Amiee Beazley

A mother in the Basalt Library strolls past me, her school-age son running behind her yelling something about a new game. His mother glances at me and then turns to him talking with her outside voice. She does not attempt to teach him how to behave in the library or point out the people who are working, reading and researching around them. Instead, the child continues to run and yell, while his mother matches his volume, word for word, for everyone to hear. I try to readjust my focus to the open document in front of me but can’t help but ask myself, what ever happened to the idea of quiet libraries?

Let’s start by making two things clear – I love children, and I love the Basalt Library. In fact, I wrote an entire children’s book in the Basalt Public Library. I finished a novel there, and when I find myself daydreaming through those large glass windows onto the Roaring Fork River, I imagine actually publishing said novel and thanking the Basalt Library for all the hours of refuge and thinking and writing and imagining I can do when I’m there.

And then a screaming kid runs by, hiding from his friends in the nonfiction collection.

When I was a child, I too spent many afternoons at my local public library, and I was taught that the privilege to be there was something special. Not because we were there to be entertained (they did have a chinchilla I adored), but it was because we were there to – wait for it – read!

If things got rowdy, which when left to our own devices, they always did, the librarians would walk over and “shush” us, which is now a four-letter word. When that didn’t work, they’d threaten to kick us out. When we got older and we needed all those microfiche and research catalogues, the threat of expulsion from the library had some weight. We needed those documents – there was no other way.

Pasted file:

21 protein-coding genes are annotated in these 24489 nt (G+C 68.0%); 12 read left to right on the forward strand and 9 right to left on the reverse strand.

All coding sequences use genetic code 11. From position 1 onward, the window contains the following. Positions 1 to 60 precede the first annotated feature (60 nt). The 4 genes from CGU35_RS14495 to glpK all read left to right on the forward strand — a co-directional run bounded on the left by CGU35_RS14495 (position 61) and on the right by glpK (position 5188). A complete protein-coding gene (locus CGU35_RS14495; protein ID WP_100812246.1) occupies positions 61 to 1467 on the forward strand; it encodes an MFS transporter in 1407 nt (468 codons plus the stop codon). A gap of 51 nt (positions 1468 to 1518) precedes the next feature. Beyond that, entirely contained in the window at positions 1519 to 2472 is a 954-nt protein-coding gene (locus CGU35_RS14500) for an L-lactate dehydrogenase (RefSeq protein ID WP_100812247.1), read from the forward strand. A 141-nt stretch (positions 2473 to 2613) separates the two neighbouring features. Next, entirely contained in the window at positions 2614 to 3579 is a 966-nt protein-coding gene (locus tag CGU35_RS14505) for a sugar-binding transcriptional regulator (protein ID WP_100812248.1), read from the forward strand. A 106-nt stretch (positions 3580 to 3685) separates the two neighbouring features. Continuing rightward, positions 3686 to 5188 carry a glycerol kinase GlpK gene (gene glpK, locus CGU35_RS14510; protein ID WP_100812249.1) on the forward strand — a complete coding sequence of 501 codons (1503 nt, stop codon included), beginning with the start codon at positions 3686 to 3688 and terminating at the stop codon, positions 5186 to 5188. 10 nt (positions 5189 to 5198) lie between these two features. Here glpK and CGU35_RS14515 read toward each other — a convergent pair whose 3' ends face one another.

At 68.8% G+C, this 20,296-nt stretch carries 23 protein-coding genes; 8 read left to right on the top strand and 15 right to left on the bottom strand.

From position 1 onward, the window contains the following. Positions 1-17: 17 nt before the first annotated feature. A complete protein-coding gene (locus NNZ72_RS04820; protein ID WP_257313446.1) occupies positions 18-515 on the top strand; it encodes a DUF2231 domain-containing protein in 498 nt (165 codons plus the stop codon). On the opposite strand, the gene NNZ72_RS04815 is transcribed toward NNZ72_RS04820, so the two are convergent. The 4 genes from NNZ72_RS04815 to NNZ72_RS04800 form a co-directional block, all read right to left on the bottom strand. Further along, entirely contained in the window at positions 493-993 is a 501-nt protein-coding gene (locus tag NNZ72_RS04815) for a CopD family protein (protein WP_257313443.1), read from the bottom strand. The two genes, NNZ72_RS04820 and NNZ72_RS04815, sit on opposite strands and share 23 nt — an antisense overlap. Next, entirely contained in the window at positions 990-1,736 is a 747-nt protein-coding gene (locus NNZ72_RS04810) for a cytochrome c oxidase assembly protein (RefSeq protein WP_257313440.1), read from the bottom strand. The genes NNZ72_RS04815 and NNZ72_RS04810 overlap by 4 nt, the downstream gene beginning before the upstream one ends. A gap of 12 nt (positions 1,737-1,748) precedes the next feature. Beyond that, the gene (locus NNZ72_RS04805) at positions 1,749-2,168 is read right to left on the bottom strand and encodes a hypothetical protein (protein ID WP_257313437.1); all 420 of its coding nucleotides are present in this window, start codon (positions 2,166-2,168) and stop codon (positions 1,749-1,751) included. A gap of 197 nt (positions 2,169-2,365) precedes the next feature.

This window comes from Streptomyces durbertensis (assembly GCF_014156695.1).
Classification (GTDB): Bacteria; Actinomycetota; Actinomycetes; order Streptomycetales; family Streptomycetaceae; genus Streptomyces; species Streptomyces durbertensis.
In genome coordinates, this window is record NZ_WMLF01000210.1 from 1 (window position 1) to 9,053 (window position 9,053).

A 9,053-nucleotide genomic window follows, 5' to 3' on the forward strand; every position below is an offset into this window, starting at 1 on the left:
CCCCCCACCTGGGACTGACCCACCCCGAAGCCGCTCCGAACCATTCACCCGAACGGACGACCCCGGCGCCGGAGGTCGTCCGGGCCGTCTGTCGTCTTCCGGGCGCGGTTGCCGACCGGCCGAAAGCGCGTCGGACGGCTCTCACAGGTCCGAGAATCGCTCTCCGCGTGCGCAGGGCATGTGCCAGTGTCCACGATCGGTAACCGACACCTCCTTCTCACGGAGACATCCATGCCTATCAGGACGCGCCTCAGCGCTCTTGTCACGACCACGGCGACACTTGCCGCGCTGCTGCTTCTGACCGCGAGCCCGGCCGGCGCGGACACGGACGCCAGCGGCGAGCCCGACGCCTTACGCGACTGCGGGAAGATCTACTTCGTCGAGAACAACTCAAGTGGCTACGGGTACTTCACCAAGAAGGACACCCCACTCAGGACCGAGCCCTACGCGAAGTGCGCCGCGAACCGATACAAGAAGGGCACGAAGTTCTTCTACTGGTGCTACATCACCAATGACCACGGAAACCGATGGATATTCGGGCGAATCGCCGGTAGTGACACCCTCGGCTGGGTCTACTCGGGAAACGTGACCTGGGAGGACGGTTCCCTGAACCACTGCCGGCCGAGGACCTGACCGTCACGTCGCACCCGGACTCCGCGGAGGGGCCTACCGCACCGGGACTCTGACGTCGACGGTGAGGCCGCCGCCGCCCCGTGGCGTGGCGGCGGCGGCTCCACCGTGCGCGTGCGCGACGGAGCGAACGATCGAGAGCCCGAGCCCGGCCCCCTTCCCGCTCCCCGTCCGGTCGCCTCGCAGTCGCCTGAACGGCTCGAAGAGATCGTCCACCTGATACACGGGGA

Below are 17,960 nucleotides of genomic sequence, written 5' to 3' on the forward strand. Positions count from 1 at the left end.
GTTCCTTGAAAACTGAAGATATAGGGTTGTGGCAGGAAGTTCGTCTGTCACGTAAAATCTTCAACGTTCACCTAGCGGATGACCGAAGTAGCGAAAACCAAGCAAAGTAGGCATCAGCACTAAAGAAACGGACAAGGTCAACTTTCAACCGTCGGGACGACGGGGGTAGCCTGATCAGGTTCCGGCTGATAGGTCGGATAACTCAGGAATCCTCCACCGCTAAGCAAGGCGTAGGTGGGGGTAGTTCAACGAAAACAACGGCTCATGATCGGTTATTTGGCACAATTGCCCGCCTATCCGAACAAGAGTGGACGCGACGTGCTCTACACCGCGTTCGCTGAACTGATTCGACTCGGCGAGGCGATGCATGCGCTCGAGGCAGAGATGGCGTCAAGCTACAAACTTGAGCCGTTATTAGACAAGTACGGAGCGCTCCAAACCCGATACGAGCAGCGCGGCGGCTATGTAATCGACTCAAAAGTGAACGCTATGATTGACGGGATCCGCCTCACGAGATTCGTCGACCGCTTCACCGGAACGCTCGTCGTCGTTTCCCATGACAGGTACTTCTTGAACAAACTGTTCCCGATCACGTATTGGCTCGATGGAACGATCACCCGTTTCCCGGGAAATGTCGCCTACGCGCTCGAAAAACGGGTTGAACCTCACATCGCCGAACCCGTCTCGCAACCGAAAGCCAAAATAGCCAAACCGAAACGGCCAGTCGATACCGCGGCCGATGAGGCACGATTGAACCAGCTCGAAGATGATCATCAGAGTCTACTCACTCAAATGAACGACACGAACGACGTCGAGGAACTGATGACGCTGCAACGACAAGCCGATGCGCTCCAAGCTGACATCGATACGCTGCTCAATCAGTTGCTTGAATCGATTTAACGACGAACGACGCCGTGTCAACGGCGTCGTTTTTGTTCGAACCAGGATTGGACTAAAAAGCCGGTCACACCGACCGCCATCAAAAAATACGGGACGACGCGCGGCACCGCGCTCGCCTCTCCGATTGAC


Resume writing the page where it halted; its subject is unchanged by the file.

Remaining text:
Now, with access to most everything from home, perhaps librarians no longer have leverage to ask children – or adults for that matter – to be quiet. The model for libraries is changing into more of a community center, and I’m OK with that, too. There are video games and other programs to bring kids in and keep them there, to keep libraries relevant for the next generations. Expanding the patronage, making everyone feel welcome is vital. Basalt doesn’t have many public amenities, like a rec center or youth center, so the library must do and be all. But if I wanted to try and read, write, research, think, daydream, create and contemplate around chaos, I might as well just stay home.

I’ve tried to adjust to this new style of library and adopt the policy of anything goes. I bring earbuds and noise canceling headphones but I still can’t concentrate when there is a library full of kids whose parents may never teach them to respect the people around them or respect an institution that is one of the greatest, if not greatest assets our community will ever have.

What is the solution? Does it mean putting doors on the kids’ rooms, making the large community room the place for teens to play video games or simply just hang out in the afternoon?

There is actually a lot of space in the atrium and the community room at Basalt Library, perfect for young kids to be social and as loud as they want to be.

Perhaps there can be a way to have both at Basalt Library – a place for deep, undisturbed thinking for those who need it and a safe place for kids to gather. Or, we can keep things as they are and instead ask parents to model and reinforce the rules of a quiet library for their children, so it remains the coveted asset we know and love – a place we can all share.